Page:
[1144] Morphologic Criteria for Distinguishing Endometrial Adenocarcinoma from Complex Atypical Endometrial Hyperplasia

K Mittal, S Sasturkar, A Salem. New York University School of Medicine, New York

Background: Morphologic criteria for distinguishing endometrial adenocarcinoma from complex atypical endometrial hyperplasia have been described previously, but have not been examined extensively for their individual predictive ability for finding endometrial adenocarcinoma in subsequent hysterectomy. We examined endometrial biopsies diagnosed in the spectrum of complex atypical endometrial hyperplasia to well differentiated endometrial adenocarcinoma for various morphologic features that may be predictive for presence of endometrial adenocarcinoma in subsequent hysterectomy.
Design: Cases diagnosed as FIGO grade I endometrial adenocarcinoma or complex atypical endometrial hyperplasia in endometrial biopsies seen at NYU Medical Center from 2003 to 2006 were analyzed for the presence of various morphologic features without the knowledge of hysterectomy findings. Only those cases with subsequent hysterectomy were included in the study. The data was analyzed to identify features with high specificity for finding of endometrial adenocarcinoma in subsequent hysterectomy.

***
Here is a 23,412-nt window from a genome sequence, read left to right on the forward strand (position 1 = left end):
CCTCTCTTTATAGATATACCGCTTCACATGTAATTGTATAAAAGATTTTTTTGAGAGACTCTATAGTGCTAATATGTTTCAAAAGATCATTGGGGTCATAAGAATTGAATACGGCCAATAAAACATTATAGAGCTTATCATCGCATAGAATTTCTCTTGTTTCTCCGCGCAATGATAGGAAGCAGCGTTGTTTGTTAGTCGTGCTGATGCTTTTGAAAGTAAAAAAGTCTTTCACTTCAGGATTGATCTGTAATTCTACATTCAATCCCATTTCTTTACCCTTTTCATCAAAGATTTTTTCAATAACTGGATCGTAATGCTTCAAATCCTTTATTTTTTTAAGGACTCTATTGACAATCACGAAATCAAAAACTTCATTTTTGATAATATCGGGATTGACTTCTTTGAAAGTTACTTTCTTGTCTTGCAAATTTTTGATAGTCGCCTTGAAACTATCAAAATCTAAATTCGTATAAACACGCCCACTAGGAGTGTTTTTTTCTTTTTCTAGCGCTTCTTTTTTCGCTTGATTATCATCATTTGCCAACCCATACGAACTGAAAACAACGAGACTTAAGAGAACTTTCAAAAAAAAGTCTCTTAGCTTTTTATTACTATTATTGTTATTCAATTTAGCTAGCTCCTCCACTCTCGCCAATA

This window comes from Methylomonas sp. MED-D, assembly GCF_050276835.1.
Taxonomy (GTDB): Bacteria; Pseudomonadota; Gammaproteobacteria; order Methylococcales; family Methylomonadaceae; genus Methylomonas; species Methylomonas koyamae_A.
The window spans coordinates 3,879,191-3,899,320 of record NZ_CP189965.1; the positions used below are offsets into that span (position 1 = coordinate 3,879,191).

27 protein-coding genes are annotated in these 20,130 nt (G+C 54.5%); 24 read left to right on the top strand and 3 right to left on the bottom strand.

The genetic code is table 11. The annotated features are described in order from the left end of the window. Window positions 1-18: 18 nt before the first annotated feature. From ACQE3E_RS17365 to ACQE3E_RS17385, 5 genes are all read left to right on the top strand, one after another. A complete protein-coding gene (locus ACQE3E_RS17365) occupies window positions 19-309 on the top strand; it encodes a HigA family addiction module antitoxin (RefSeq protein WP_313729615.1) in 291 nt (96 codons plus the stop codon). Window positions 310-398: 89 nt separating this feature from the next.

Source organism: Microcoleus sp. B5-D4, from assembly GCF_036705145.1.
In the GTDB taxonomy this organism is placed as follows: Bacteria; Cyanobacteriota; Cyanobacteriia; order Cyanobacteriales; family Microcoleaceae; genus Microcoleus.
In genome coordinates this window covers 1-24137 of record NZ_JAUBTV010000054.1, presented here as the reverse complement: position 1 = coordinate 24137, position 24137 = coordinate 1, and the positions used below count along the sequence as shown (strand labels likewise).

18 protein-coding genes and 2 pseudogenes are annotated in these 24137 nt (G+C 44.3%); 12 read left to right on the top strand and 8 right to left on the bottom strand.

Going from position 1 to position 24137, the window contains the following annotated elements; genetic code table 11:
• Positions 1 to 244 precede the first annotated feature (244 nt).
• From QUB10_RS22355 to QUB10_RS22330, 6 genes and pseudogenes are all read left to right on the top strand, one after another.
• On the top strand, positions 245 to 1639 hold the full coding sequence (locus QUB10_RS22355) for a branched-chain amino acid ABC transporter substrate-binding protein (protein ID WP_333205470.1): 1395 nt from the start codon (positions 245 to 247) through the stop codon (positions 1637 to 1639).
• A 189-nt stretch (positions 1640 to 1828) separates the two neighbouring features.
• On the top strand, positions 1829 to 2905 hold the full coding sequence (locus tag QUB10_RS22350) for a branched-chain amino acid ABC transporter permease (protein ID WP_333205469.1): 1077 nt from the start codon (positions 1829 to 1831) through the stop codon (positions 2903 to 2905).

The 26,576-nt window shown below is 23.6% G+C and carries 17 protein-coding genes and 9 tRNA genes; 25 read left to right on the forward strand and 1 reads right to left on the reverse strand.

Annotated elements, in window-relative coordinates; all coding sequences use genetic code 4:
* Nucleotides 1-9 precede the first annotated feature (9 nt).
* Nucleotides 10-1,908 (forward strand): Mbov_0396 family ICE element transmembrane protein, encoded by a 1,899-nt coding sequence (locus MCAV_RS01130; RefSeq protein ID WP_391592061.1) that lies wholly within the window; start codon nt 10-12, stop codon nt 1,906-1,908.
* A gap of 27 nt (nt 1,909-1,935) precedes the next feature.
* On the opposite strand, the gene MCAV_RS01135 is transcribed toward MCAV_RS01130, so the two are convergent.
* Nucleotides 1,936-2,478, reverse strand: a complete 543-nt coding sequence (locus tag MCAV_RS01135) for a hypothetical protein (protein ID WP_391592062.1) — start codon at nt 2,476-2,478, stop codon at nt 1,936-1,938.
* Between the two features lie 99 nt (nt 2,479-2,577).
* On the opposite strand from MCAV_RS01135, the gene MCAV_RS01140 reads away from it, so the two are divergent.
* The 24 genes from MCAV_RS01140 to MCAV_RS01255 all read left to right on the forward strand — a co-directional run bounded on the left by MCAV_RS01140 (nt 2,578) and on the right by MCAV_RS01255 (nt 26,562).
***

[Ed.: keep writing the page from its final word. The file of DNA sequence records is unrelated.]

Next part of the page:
Results: There were a total of 95 cases in the study, with 50 cases previously diagnosed as endometrial adenocarcinoma and 45 cases previously diagnosed as complex atypical endometrial hyperplasia. The following features were found to have high specificity for the finding of endometrial adenocarcinoma in subsequent hysterectomy (feature, specificity, sensitivity): A. Greater than 95% of area occupied by glands, with or without cribriforming, in single or multiple fragments with combined diameter of 2 mm or more, 83%, 81.6% B. Cribriforming in a fragment of tissue at least 2 mm in length, 83.3%, 16.6%. C. At least 2 mm combined diameter of all foci of cribriforming, 84%, 35%. Fibroblastic stroma, masses of squamous cells, or extensive papillary pattern were not found to be specific or sensitive predictive markers for endometrial adenocarcinoma.
Conclusions: The criteria generated in this study can be used to provide a more reliable diagnosis of endometrial adenocarcinoma than is possible with the currently used criteria. Dilated glands, secretory endometrium, gestational endometrium, and atypical polypoid adenomyoma should be excluded when making the evaluations of glandular crowding for endometrial hyperplasia and carcinoma.
Category: Gynecologic & Obstetrics

Wednesday, March 24, 2010 9:30 AM

Poster Session V # 122, Wednesday Morning

 

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